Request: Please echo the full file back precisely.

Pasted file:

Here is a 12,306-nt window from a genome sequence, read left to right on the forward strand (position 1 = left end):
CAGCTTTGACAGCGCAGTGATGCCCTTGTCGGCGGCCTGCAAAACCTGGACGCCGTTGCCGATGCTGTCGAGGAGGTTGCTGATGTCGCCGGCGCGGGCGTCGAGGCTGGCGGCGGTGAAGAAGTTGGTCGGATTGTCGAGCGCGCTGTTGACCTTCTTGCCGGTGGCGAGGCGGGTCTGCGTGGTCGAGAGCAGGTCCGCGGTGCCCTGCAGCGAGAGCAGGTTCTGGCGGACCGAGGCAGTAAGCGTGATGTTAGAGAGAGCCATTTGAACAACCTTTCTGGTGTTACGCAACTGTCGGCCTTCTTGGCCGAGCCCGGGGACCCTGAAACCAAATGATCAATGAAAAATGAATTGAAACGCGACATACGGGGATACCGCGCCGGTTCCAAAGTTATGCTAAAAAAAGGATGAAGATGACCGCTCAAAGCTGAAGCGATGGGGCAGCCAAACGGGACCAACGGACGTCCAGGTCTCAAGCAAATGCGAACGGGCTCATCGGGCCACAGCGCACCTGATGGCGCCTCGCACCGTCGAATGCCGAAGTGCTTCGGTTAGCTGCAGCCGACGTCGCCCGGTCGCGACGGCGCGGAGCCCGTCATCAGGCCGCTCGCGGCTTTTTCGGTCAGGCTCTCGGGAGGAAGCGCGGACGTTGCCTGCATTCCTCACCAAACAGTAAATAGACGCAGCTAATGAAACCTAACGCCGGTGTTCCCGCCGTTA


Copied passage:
Here is a 12,306-nt window from a genome sequence, read left to right on the forward strand (position 1 = left end):
CAGCTTTGACAGCGCAGTGATGCCCTTGTCGGCGGCCTGCAAAACCTGGACGCCGTTGCCGATGCTGTCGAGGAGGTTGCTGATGTCGCCGGCGCGGGCGTCGAGGCTGGCGGCGGTGAAGAAGTTGGTCGGATTGTCGAGCGCGCTGTTGACCTTCTTGCCGGTGGCGAGGCGGGTCTGCGTGGTCGAGAGCAGGTCCGCGGTGCCCTGCAGCGAGAGCAGGTTCTGGCGGACCGAGGCAGTAAGCGTGATGTTAGAGAGAGCCATTTGAACAACCTTTCTGGTGTTACGCAACTGTCGGCCTTCTTGGCCGAGCCCGGGGACCCTGAAACCAAATGATCAATGAAAAATGAATTGAAACGCGACATACGGGGATACCGCGCCGGTTCCAAAGTTATGCTAAAAAAAGGATGAAGATGACCGCTCAAAGCTGAAGCGATGGGGCAGCCAAACGGGACCAACGGACGTCCAGGTCTCAAGCAAATGCGAACGGGCTCATCGGGCCACAGCGCACCTGATGGCGCCTCGCACCGTCGAATGCCGAAGTGCTTCGGTTAGCTGCAGCCGACGTCGCCCGGTCGCGACGGCGCGGAGCCCGTCATCAGGCCGCTCGCGGCTTTTTCGGTCAGGCTCTCGGGAGGAAGCGCGGACGTTGCCTGCATTCCTCACCAAACAGTAAATAGACGCAGCTAATGAAACCTAACGCCGGTGTTCCCGCCGTTA